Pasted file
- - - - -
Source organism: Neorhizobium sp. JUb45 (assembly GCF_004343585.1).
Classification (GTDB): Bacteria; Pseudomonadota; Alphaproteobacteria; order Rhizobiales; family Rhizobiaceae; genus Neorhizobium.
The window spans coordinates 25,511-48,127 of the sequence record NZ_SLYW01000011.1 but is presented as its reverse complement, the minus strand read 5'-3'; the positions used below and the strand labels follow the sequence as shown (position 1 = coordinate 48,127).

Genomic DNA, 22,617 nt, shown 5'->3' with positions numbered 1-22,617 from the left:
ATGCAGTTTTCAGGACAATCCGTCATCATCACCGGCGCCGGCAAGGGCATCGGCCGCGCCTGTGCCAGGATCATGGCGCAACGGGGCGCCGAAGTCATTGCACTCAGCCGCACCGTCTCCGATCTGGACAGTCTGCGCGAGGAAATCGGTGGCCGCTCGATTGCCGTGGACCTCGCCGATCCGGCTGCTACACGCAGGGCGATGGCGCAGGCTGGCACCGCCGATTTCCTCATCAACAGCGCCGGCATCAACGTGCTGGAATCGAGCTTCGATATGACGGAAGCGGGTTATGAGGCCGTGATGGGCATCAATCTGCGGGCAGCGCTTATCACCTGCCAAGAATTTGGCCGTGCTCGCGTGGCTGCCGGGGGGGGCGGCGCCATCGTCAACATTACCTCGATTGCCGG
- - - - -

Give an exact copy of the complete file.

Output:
Source organism: Neorhizobium sp. JUb45 (assembly GCF_004343585.1).
Classification (GTDB): Bacteria; Pseudomonadota; Alphaproteobacteria; order Rhizobiales; family Rhizobiaceae; genus Neorhizobium.
The window spans coordinates 25,511-48,127 of the sequence record NZ_SLYW01000011.1 but is presented as its reverse complement, the minus strand read 5'-3'; the positions used below and the strand labels follow the sequence as shown (position 1 = coordinate 48,127).

Genomic DNA, 22,617 nt, shown 5'->3' with positions numbered 1-22,617 from the left:
ATGCAGTTTTCAGGACAATCCGTCATCATCACCGGCGCCGGCAAGGGCATCGGCCGCGCCTGTGCCAGGATCATGGCGCAACGGGGCGCCGAAGTCATTGCACTCAGCCGCACCGTCTCCGATCTGGACAGTCTGCGCGAGGAAATCGGTGGCCGCTCGATTGCCGTGGACCTCGCCGATCCGGCTGCTACACGCAGGGCGATGGCGCAGGCTGGCACCGCCGATTTCCTCATCAACAGCGCCGGCATCAACGTGCTGGAATCGAGCTTCGATATGACGGAAGCGGGTTATGAGGCCGTGATGGGCATCAATCTGCGGGCAGCGCTTATCACCTGCCAAGAATTTGGCCGTGCTCGCGTGGCTGCCGGGGGGGGCGGCGCCATCGTCAACATTACCTCGATTGCCGG